Majumder further opines that the country lacks in the proper cultural practice of miming. His main objective of setting up an institute is to have a platform which would work to incorporate the art of miming in the inherent culture of Bangladesh. He even approached a few multi-national companies in this regard. But to no avail.
“A friend of mine wanted to donate a large flat of his in a posh part of the city in February last year in order for us to start the mime institute. But political violence stood in between my dream and its fulfilment,” says the artist sadly.
At this juncture of our conversation, Majumder asked me what time it was in Bangladesh. When I replied that it was after midnight, he considerately said that we should call it a day. But I was hungry for more and pleaded him to tell me about a performance in Bangladesh that left an indelible imprint on his mind. The master obliged, stating that the most memorable performance was one that he performed at the National Museum in 1998. The story began with the Pakistani occupation army blindfolding and killing innocent Bengalis before dumping them together into a grave. A woman, who was violated, is traumatised and loses her mind. But after all the struggles, Bangladesh is finally a free country. Years go by. But a number of the collaborators of the Pakistani army are still living in Bangladesh. Some of them try to rape the woman again at the graveyard. But they stop when they hear voices coming from the graves of the martyred Bangladeshis. They kill the rapists but leave with a haunting message that Majumder still remembers.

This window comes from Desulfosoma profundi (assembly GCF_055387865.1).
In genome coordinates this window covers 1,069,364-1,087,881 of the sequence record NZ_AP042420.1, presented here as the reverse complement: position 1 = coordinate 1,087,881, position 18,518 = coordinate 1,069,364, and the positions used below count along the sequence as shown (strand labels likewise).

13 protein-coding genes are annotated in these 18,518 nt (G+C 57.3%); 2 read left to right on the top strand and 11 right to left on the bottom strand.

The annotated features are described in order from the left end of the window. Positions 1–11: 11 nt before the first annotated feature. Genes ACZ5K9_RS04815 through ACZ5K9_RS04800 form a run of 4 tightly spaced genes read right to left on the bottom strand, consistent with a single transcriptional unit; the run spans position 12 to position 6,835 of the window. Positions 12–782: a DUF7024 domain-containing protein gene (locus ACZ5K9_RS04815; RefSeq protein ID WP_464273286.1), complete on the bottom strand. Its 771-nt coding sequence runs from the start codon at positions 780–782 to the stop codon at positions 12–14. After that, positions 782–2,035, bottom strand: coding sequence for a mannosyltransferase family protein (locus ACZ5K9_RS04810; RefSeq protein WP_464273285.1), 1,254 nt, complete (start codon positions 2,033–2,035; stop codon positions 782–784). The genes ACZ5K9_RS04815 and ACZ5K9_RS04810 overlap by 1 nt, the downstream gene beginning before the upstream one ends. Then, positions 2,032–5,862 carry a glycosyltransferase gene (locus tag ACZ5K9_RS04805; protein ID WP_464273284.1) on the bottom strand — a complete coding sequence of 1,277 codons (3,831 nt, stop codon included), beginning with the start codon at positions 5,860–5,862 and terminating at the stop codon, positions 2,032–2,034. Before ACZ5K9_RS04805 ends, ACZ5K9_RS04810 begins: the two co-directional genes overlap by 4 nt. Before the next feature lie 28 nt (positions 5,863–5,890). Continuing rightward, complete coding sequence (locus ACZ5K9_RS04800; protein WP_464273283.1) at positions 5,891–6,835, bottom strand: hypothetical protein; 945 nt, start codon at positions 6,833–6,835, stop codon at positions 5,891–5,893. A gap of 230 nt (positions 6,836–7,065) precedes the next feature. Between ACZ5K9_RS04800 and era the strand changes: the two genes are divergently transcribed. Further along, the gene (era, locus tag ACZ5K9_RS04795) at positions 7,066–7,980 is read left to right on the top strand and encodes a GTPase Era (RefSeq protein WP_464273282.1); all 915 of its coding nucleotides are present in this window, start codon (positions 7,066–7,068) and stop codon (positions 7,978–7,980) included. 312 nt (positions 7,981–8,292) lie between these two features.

“It's a simple line, really; the actors mime the words to the audience, “If you let them come back here again, won't you feel ashamed?” And then a green canvas is seen with a deep red circle, representing our national flag that depicts the amount of bloodshed on our green lands for us to gain our freedom,” the master artist concludes.

Published: 12:00 am Friday, January 17, 2014

Last modified: 9:45 pm Friday, January 17, 2014